Wednesday, March 19, 2014

SL Sailing Pro Tips: A Lighthearted Look at Second Life Sailing

Now that Port Trianon is open and the Shared Seas of the Duché de Coeur & Rocca Sorrentina have become a reality I've set my sights on becoming a Second Life sailor.  It hasn't been easy and though I've had to swim for my life more times than I care to count I have learned a few things along the way. Calling them "Pro Tips" may be a bit of a stretch (though it does have a nice ring to it!) but they may help novice SL sailors figure out their port from their starboard.  Have a look & see what you think!

First things first; take my hard-earned advice and make an effort to get to know your sailboat, especially if you intend to do any racing.  Being a "last minute" person myself, I've suffered the embarrassment of backing over my competition at the starting-line when I really meant to move forward.  Fortunately, they're a forgiving bunch!

Public sailboats are available at the docks of Port Trianon & the beach of Rocca Sorrentina.

The green & brown sailboats from the Duché are for singles & groups; these are the ones used for racing. The blue sailboats are for couples that like to cuddle though they can also be used as a rather awkward single.

With the Duché boats make sure you "sit" to the right of the rudder otherwise the boat, thinking you are a passenger, will not follow your commands.

Duché Boats' Keyboard controls:

Tap the Up Arrow to move forward (you don't have to keep holding it)
Tap the Down Arrow to stop

Hold the Down Arrow to go backwards; Right Arrow to go right, Left Arrow to go left.
Use Page Up to speed up (there are 4 speeds); Page Down to slow down.

That's all there is to it.  Now find some open water & start practicing!!

Even though it limits the opportunities for showing off my shapely ankles, I thoroughly enjoy wearing the fashions of the 18th century especially since the magic of Second Life means that corsets are comfortable and long skirts never get dirty trailing through the mud.

However, those long skirts do become a literal drag when captaining a sailboat.  Now don't get me wrong, I've seen many a fine lady win a race even with a soggy skirt slowing her down.  I've also seen damsels in distress forced to ditch their skirts and continue on in their "glitch" pants or, horror of horrors, trapped upside down in a capsized ship with their skirts floating around their heads and their bloomers exposed.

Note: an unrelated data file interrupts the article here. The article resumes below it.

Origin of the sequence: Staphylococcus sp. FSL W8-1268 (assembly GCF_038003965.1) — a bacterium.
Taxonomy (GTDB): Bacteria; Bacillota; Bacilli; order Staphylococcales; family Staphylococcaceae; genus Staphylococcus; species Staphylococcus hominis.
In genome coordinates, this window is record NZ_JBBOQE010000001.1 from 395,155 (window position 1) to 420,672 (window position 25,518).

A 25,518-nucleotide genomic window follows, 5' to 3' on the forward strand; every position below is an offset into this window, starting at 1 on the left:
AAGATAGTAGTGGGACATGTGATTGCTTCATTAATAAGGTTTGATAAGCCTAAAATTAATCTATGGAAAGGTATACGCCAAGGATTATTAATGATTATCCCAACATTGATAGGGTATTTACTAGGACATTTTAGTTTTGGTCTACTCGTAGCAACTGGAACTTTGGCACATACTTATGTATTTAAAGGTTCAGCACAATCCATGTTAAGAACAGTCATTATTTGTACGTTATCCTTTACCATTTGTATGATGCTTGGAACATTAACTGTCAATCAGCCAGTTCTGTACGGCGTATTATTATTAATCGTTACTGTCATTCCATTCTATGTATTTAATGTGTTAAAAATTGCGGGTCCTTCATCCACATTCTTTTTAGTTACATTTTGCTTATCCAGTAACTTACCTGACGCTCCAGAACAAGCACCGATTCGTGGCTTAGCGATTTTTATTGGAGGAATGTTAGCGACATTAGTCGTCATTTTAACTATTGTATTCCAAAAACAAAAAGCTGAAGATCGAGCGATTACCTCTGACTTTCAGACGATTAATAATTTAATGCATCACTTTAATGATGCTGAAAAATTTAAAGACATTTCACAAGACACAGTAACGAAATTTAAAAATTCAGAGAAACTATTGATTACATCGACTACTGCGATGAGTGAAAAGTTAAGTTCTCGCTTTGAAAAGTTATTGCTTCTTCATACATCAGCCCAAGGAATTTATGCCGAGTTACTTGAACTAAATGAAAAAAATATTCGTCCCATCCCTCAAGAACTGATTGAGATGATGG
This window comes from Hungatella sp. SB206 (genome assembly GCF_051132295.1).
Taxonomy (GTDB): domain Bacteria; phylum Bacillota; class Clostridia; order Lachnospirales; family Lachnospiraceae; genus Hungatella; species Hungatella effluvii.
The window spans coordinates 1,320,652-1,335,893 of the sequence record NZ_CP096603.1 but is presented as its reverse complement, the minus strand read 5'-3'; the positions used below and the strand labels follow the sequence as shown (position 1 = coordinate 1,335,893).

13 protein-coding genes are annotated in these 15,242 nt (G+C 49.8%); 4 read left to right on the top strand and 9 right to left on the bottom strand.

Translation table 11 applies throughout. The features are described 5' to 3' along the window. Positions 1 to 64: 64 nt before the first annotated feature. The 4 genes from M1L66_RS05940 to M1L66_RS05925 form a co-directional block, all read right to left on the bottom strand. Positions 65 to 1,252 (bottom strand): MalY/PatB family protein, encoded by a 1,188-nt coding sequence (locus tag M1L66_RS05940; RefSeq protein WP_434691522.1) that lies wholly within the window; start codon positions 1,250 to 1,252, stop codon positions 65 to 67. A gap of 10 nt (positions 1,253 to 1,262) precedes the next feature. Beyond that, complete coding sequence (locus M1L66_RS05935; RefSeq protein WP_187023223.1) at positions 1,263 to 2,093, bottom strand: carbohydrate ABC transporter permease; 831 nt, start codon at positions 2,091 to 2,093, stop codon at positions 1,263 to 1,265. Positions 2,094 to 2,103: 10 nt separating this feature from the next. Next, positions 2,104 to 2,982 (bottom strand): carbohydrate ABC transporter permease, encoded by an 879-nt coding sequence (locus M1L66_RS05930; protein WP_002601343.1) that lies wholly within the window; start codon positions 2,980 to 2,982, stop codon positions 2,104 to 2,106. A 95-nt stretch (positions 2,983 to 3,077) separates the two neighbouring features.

So ladies, next time you compete in a race, reduce the land impact of your clothing & try wearing some trousers.  I think you'll be glad you did especially when you encounter the following hazards!

Whether they are natural, man-made or LL-made, sailing hazards are out there just waiting to sink your boat.  I do my best to avoid them but when (inevitably for me) they do occur I do my best to recover.  Here are some lessons I've learned.

The Duché de Coeur is full of bridges!!  The sailboat race course has two types of bridges; those that you can fit your mast under and drawbridges.  If you touch the deck of a drawbridge it will raise so that you can pass but be warned as it lowers automatically.  If you dawdle you run the risk of being struck on the head and crafty competitors have been known to use this as a tactical manoeuver.

For those using their sailboats to explore the interior of the Duché, rumour has it that some of the brown sailboats have masts that allow you to pass right through low bridges.  Use at your own risk.

I highly recommend the Navigator Challenge to help you get your bearings.

Region Boundaries aka the End of the World.  You can try to sail off the end of the world but there are always consequences.  Sometimes you just get knocked backwards by the strong tides, other times you meet the dragons that love to hang out there.  Study your map and stick close to the coast.

Region Crossings; a curse of Mother Nature or Linden Lab?  Region crossings can be frustrating & unpredictable especially during a weekend sailboat race.  I like to think of them as being caused by the whims of Mother Nature while deep in my heart I'm cursing LL every time my boat sinks.  Region crossings can't be avoided but you can better your odds of making it across by knowing where they occur and proceeding with caution.

There are two triple-region intersections on the Shared Seas, one at  Provence Coeur-Aquitaine Coeur-Aquitaine Coeur Sud and another at Provence Coeur Est-Provence Coeur Est2-Provence Coeur Sud2.  Slow down, plot your course and stick to the coast.

Note that some region crossings may temporarily give you an "out of body" experience. Don't panic!  If it looks like you're floating at the bottom of the sea give yourself a moment or two to recover.  Many times you will find yourself back safe-and-sound in your boat.

If you do find yourself shipwrecked make the best of it.  Don't give up!  Quite often you can manage to swim to an abandoned boat (it's surprising how many of them end up littering a race course), jump in and continue your journey.  Worst case, during a race you will earn an honourable Shipwrecked achievement:

And oh the tales you'll have to tell!

Bonne chance!


SL Sailing Pro Tips: A Lighthearted Look at Second Life Sailing by  on 2014-03-19
A lighthearted look at sailing the Shared Seas of the Duché de Coeur & Rocca Sorrentina.

Images: Tatiana Dokuchic

Find Tatiana Dokuchic on Google+

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